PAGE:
Irish Cement has received permission from An Bord Pleanála to replace fossil fuels at its facilities in Mungret, Limerick, and Platin, Co Meath. The Mungret decision has been criticised by Limerick Against Pollution (LAP), according to The Irish Times. The environmental group has been critical of the plant’s environmental record and the proposal to burn used tyres. However, the EUR10m project received permission from the Limerick City and County Council to proceed. An Bord Pleanála noted that the Mungret plant is situated in an established industrial area and therefore “would not seriously injure the amenities in the area or of residential and other property in the vicinity, would not be prejudicial to public health, would be acceptable in terms of traffic safety and convenience, and would be in accordance with the proper planning and sustainable development of the area”. A spokesman for Irish Cement stated that the plans are essential for the Mungret factory, as it is the only one in the country still dependent on fossil fuels. “These two positive planning decisions pave the way for further reductions in fossil fuel- use in our business, and will help the factories to reduce their CO2 emissions,” he said.
Irish Cement receives approval to replace fossil fuels
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The New York Times said it received an emailed copy of the note, which also said, “Most humans on the planet now breathe air made unhealthy by fossil fuels, and many die early deaths as a result — my early death by fossil fuel reflects what we are doing to ourselves.”
David Buckel. Photo credit: Reuters Warning: This story contains details that may disturb some readers.
A high-profile New York lawyer has died after setting himself on fire in a protest against fossil fuels.
Buckel was the lead attorney in in a lawsuit involving Brandon Teena, a transgender man who was murdered in Nebraska. Hilary Swank won an Academy Award for her portrayal of Teena in the 1999 movie “Boys Don’t Cry.”
David Buckel, 60, doused himself in fossil fuels in Brooklyns Prospect Park before setting himself ablaze.
Buckel also served as marriage project director at Lambda Legal, a national organization that fights for LGBT rights, where he was the strategist behind same-sex marriage cases in New Jersey and Iowa.
In emails sent to numerous news outlets prior to his death, Mr Buckel said he had lived a life of "privilege", and had to "balance the harm caused" by his use of fossil fuels by ending his own life.
The Daily News reports that Buckel left a suicide note in a shopping cart near his body that said he hoped his death was “honorable” and “might serve others.”
"Pollution ravages our planet, oozing inhabitability via air, soil, water and weather. Most humans on the planet now breathe air made unhealthy by fossil fuels, and many die early deaths as a result – my early death by fossil fuel reflects what we are doing to ourselves," he wrote.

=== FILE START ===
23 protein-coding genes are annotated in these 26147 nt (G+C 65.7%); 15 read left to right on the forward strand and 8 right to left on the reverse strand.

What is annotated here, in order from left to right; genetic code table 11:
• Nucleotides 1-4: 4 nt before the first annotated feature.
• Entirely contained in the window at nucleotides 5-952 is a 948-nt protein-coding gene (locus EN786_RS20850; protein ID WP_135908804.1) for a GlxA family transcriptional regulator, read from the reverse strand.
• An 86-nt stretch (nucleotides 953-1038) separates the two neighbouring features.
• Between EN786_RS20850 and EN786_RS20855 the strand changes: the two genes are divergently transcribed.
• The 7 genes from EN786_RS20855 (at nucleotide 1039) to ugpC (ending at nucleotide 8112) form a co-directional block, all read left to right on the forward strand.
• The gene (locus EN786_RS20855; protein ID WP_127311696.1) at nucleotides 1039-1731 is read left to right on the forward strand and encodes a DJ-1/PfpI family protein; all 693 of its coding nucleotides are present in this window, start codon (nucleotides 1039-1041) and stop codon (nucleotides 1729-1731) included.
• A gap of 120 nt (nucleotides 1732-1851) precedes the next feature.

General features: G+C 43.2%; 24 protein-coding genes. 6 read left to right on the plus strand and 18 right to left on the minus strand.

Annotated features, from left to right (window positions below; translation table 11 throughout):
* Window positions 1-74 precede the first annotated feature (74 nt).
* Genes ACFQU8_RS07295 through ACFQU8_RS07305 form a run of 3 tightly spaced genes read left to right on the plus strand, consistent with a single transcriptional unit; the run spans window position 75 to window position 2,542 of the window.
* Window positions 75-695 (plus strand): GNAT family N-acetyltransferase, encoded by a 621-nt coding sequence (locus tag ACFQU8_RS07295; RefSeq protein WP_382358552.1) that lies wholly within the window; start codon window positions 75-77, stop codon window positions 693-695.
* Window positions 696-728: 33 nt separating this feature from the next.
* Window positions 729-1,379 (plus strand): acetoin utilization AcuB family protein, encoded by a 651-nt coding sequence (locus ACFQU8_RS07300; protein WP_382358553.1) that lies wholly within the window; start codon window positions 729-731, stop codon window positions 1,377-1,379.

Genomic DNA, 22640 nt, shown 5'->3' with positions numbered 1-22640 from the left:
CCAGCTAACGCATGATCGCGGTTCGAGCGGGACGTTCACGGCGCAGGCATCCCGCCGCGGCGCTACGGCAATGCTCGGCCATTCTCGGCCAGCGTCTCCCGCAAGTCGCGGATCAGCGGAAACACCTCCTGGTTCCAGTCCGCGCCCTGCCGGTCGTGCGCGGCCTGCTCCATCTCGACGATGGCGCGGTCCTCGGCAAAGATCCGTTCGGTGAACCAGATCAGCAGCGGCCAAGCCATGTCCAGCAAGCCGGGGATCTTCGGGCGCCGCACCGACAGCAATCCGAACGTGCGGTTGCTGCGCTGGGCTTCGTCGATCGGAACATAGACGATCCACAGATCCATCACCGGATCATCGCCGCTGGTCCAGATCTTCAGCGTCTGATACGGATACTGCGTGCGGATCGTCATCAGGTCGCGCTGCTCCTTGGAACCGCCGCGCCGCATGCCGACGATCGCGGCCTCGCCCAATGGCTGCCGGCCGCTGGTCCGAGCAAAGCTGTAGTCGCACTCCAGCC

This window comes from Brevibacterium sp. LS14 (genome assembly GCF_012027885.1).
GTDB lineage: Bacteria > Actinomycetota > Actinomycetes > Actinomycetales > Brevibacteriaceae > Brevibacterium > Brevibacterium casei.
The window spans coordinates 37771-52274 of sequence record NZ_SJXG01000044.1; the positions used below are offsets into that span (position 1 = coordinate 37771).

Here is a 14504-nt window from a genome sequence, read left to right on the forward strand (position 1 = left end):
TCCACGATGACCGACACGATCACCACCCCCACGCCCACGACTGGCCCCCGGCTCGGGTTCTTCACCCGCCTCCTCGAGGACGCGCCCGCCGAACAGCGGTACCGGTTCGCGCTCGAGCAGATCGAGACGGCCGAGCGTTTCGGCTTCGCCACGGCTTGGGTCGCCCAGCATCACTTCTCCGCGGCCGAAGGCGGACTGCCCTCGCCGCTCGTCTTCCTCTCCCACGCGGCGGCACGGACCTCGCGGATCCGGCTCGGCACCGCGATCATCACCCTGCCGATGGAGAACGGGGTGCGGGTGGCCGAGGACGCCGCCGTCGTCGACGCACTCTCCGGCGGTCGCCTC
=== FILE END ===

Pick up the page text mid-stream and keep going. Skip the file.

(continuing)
Buckel wrote that pollution was ravaging the planet and hoped his death would serve as a symbol. But he was best known as a champion of gay rights. A 1987 graduate of Cornell Law School, he served as marriage project director at Lambda Legal, a national organization that fights for LGBT rights. In one case he led, the New Jersey Supreme Court ruled that same-sex couples and their children were harmed because they were excluded from rights granted to married couples.
Prominent lawyer burns self to death to protest fossil fuels
"If one does not leave behind a world better for having lived in it, all that remains are selfish ends, sometimes wrapped in family or nation."
He argued against the Boy Scout ban on gay, fought for the right of gay high school students in Salt Lake City to organize a club and helped a Pennsylvania woman win a lawsuit allowing her to put “beloved life partner” on the headstone of her partner. And he spearheaded a federal case where a court ruled schools are obligated to prevent the bullying of gay students, Camilla Taylor, acting legal director at Lambda Legal, told the Times.
Mr Buckel was a fighter for LGBT rights. His firm, Lambda Legal, said his death was a "tremendous loss" for the "entire movement for social justice".
The charred remains of 60-year-old David Buckel were found in a grassy meadow in Brooklyns Prospect Park at dawn Saturday, as early-morning cyclists and joggers strode by. He left a suicide note in a shopping cart near his body, writing that he hoped his act would bring attention to the need to protect the environment.
In a post on its site, Lambda Legal said Mr Buckel worked hard to "secure justice and accountability for the murder of Brandon Teena, a transgender man who was brutally raped and then killed by his rapists after law enforcement failed to intervene".
That case was later immortalised on the big screen in 1999 film Boys Dont Cry, for which Hilary Swank won an Academy Award.
“Most humans on the planet now breathe air made unhealthy by fossil fuels, and many die early deaths as a result — my early death by fossil fuel reflects what we are doing to ourselves,” the note read, according to the New York Times which received an emailed copy.
Mr Buckel also won a landmark court victory in 1996 that forced US schools to take anti-gay bullying seriously, Lambda Legal said.
Fatal self-immolation protests have been documented as far back as the fourth century, but became more common in the 1960s, particularly amongst Buddhists and anti-Communists.
Last week, the New Zealand Government announced a ban on new oil and gas exploration permits, in a bid to reduce its carbon emissions.